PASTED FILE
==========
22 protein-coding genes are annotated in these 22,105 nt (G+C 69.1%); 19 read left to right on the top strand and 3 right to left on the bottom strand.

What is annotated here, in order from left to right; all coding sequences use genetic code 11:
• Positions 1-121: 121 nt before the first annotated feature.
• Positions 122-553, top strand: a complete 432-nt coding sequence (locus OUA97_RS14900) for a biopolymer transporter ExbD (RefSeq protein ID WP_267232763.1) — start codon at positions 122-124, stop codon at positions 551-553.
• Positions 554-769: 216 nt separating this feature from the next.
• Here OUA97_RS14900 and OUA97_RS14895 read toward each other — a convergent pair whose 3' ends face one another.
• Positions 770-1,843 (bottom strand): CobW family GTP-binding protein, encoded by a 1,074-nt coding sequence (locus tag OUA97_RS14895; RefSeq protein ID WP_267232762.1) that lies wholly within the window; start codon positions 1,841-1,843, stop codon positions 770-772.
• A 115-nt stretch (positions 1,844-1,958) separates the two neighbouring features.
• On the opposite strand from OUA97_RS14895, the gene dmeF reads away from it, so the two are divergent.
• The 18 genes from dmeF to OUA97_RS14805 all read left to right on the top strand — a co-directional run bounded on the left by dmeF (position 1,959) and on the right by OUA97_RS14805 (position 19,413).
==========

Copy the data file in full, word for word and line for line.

22 protein-coding genes are annotated in these 22,105 nt (G+C 69.1%); 19 read left to right on the top strand and 3 right to left on the bottom strand.

What is annotated here, in order from left to right; all coding sequences use genetic code 11:
• Positions 1-121: 121 nt before the first annotated feature.
• Positions 122-553, top strand: a complete 432-nt coding sequence (locus OUA97_RS14900) for a biopolymer transporter ExbD (RefSeq protein ID WP_267232763.1) — start codon at positions 122-124, stop codon at positions 551-553.
• Positions 554-769: 216 nt separating this feature from the next.
• Here OUA97_RS14900 and OUA97_RS14895 read toward each other — a convergent pair whose 3' ends face one another.
• Positions 770-1,843 (bottom strand): CobW family GTP-binding protein, encoded by a 1,074-nt coding sequence (locus tag OUA97_RS14895; RefSeq protein ID WP_267232762.1) that lies wholly within the window; start codon positions 1,841-1,843, stop codon positions 770-772.
• A 115-nt stretch (positions 1,844-1,958) separates the two neighbouring features.
• On the opposite strand from OUA97_RS14895, the gene dmeF reads away from it, so the two are divergent.
• The 18 genes from dmeF to OUA97_RS14805 all read left to right on the top strand — a co-directional run bounded on the left by dmeF (position 1,959) and on the right by OUA97_RS14805 (position 19,413).